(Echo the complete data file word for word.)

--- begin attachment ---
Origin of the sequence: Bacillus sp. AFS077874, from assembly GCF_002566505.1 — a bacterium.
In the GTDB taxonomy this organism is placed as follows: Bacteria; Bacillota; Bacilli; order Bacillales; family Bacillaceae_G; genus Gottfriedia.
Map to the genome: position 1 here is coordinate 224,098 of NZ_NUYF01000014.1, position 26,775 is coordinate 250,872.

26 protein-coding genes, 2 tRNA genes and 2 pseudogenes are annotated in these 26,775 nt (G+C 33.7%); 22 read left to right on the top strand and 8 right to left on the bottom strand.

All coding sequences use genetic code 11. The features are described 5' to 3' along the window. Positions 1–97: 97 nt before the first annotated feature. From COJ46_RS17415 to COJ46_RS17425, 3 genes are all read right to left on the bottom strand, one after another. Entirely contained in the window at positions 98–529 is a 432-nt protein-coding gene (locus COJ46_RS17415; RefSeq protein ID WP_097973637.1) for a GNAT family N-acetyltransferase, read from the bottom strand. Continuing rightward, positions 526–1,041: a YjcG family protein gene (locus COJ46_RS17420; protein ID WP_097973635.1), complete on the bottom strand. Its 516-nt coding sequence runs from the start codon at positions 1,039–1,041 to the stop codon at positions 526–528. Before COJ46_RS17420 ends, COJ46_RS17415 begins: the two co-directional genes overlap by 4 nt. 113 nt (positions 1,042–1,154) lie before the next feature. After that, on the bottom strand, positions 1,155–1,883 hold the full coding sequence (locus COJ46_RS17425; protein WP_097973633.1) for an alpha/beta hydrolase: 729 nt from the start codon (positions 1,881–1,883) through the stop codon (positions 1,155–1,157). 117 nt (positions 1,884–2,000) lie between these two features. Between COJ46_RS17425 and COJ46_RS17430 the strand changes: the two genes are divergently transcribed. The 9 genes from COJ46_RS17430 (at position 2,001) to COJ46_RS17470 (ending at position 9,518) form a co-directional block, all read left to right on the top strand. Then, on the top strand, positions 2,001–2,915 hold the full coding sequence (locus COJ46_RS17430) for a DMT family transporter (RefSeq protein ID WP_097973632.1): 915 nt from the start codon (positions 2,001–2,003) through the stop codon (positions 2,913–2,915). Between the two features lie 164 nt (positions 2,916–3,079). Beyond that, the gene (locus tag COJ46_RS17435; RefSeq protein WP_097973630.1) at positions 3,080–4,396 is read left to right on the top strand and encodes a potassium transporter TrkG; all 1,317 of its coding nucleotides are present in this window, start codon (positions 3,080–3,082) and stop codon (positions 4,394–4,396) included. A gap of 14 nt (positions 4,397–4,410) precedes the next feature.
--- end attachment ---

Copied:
Origin of the sequence: Bacillus sp. AFS077874, from assembly GCF_002566505.1 — a bacterium.
In the GTDB taxonomy this organism is placed as follows: Bacteria; Bacillota; Bacilli; order Bacillales; family Bacillaceae_G; genus Gottfriedia.
Map to the genome: position 1 here is coordinate 224,098 of NZ_NUYF01000014.1, position 26,775 is coordinate 250,872.

26 protein-coding genes, 2 tRNA genes and 2 pseudogenes are annotated in these 26,775 nt (G+C 33.7%); 22 read left to right on the top strand and 8 right to left on the bottom strand.

All coding sequences use genetic code 11. The features are described 5' to 3' along the window. Positions 1–97: 97 nt before the first annotated feature. From COJ46_RS17415 to COJ46_RS17425, 3 genes are all read right to left on the bottom strand, one after another. Entirely contained in the window at positions 98–529 is a 432-nt protein-coding gene (locus COJ46_RS17415; RefSeq protein ID WP_097973637.1) for a GNAT family N-acetyltransferase, read from the bottom strand. Continuing rightward, positions 526–1,041: a YjcG family protein gene (locus COJ46_RS17420; protein ID WP_097973635.1), complete on the bottom strand. Its 516-nt coding sequence runs from the start codon at positions 1,039–1,041 to the stop codon at positions 526–528. Before COJ46_RS17420 ends, COJ46_RS17415 begins: the two co-directional genes overlap by 4 nt. 113 nt (positions 1,042–1,154) lie before the next feature. After that, on the bottom strand, positions 1,155–1,883 hold the full coding sequence (locus COJ46_RS17425; protein WP_097973633.1) for an alpha/beta hydrolase: 729 nt from the start codon (positions 1,881–1,883) through the stop codon (positions 1,155–1,157). 117 nt (positions 1,884–2,000) lie between these two features. Between COJ46_RS17425 and COJ46_RS17430 the strand changes: the two genes are divergently transcribed. The 9 genes from COJ46_RS17430 (at position 2,001) to COJ46_RS17470 (ending at position 9,518) form a co-directional block, all read left to right on the top strand. Then, on the top strand, positions 2,001–2,915 hold the full coding sequence (locus COJ46_RS17430) for a DMT family transporter (RefSeq protein ID WP_097973632.1): 915 nt from the start codon (positions 2,001–2,003) through the stop codon (positions 2,913–2,915). Between the two features lie 164 nt (positions 2,916–3,079). Beyond that, the gene (locus tag COJ46_RS17435; RefSeq protein WP_097973630.1) at positions 3,080–4,396 is read left to right on the top strand and encodes a potassium transporter TrkG; all 1,317 of its coding nucleotides are present in this window, start codon (positions 3,080–3,082) and stop codon (positions 4,394–4,396) included. A gap of 14 nt (positions 4,397–4,410) precedes the next feature.